Australia is the second most active nation in the world when it comes to climate litigation, which Markey-Towler says may be due to several factors, including our specific vulnerability to the impacts of climate change, years of government inaction on climate, as well as more mundane cases to do with planning disputes. 

In recent years, Australia has seen legal action such as the case of Sharma v Minister for the Environment, which saw eight teenagers launch a class action against the Federal Minister for Environment in 2021, claiming that the Minister had a duty of care to protect Australia’s young people against future harm caused by climate change. While the group initially enjoyed a victory in the case in 2021, that hope was quickly extinguished when the court’s decision was challenged by then-Environment Minister Sussan Ley, who successfully appealed the decision in federal court a year later. 

There have also been explicit successes, including a group of young people who took on a Clive Palmer-owned coal project in the Galilee Basin and won in 2022, with a Queensland court ruling that its contribution to climate change and environmental impacts would erode human rights. In the same year, a group of eight Torres Strait Islander people, known as the Torres Strait 8, made international legal history when the United Nations Human Rights Committee ruled that the Australian government was violating their human rights obligations through climate change inaction.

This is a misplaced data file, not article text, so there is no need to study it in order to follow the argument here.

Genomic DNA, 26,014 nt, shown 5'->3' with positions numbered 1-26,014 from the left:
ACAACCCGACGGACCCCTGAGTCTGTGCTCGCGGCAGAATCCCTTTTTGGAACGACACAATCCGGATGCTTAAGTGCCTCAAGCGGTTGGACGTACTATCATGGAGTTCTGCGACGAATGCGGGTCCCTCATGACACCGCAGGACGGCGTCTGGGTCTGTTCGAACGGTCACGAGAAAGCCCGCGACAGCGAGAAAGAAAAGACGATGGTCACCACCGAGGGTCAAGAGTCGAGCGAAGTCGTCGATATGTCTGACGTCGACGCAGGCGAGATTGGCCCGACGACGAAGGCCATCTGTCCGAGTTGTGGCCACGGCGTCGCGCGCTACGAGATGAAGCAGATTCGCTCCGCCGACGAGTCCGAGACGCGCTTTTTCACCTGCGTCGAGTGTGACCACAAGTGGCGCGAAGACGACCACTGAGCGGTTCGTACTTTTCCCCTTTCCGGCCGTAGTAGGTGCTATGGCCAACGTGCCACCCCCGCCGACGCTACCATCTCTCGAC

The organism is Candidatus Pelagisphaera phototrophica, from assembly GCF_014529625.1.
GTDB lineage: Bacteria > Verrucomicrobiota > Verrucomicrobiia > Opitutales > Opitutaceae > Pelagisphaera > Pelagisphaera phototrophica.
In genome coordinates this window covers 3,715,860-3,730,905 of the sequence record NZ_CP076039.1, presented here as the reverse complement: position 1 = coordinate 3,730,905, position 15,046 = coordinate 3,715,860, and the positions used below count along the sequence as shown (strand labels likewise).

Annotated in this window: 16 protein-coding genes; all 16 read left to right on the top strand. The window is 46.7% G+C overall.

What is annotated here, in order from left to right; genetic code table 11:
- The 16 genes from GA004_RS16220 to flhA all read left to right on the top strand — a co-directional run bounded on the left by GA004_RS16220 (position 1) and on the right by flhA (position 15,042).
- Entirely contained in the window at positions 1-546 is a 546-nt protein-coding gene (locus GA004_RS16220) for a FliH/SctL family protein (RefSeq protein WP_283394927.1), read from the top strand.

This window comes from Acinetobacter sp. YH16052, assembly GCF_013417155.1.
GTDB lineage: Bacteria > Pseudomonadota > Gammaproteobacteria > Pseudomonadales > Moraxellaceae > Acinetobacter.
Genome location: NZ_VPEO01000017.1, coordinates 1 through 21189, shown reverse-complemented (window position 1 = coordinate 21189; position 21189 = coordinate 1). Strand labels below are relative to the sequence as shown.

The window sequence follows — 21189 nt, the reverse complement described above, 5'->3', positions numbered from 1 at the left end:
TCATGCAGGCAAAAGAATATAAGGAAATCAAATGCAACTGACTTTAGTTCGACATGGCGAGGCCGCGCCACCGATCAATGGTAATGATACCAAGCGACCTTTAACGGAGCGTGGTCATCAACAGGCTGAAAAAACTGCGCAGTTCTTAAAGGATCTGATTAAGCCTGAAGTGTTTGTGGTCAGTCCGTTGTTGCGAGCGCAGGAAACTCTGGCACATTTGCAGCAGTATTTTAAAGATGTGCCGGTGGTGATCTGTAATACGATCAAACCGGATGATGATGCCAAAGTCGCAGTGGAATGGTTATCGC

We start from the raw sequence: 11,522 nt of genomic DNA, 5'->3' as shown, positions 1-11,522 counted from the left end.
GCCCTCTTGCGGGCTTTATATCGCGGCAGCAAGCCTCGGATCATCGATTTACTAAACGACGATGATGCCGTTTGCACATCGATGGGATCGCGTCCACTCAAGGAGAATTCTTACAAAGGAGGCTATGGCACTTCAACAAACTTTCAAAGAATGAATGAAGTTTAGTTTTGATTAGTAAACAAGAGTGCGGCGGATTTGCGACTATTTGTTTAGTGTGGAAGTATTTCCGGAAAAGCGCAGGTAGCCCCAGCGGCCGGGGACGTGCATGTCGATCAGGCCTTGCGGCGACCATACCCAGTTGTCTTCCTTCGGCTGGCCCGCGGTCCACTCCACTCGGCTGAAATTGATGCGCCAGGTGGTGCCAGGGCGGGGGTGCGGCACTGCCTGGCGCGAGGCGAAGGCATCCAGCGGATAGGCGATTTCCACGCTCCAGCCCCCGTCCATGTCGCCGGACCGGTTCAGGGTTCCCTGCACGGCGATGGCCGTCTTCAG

When is climate litigation successful? 

Markey-Towler says that with every historic victory, such as the world has witnessed in the Swiss case, people around the world are watching, to try and follow similar blueprints. “We are seeing litigants looking at the strategies of people in lots of different countries and bringing similar claims to them,” Markey-Towler says. The violation of human rights legislation has become a particularly successful focus for litigants in the past couple of years but activists are also taking different tacts, including taking on the private sector over issues such as greenwashing. 

Climate litigants are becoming increasingly innovative, Markey-Towler says, and the ripples of success are making their way around the world, motivating other groups to pursue similar avenues. However, it is worth noting that climate litigation can be extremely costly and extensive, so the vast majority of these cases are backed by either established environmental organisations or private donors (the Swiss women’s group was financially backed by Greenpeace). 

It’s also important to recognise that many of these cases may not prove successful – in fact, the European Court of Human Rights recently rejected the claims of two other climate cases from Portugal and France, although Markey-Towler says that these didn’t work out for fairly mundane procedural reasons. When cases are lost, in many countries, this leaves litigants vulnerable to costly legal bills, particularly when they’re taking on private entities that have a lot more resources at their disposal than litigants. 

Should we be relying on climate litigation for global climate action? 

While stories such as the Swiss victory are extremely heartening and will result in more climate action in Switzerland, Markey-Towler notes that ultimately, climate litigation can not replace federal policy.

While victories in court can result in a net benefit for many people, litigation tends to represent the interests of one person or group of people in particular, on a single issue. “It’s no substitute for the actions of governments, which are a more holistic approach,” Markey-Towler says. “It’s only one tool to help get more ambitious action on climate change and in some ways it’s quite limited as a tool.” 

In addition to this legal action being taken, Markey-Towler says that it’s important that citizens push their governments to develop strong legislative and policy frameworks to take action on climate.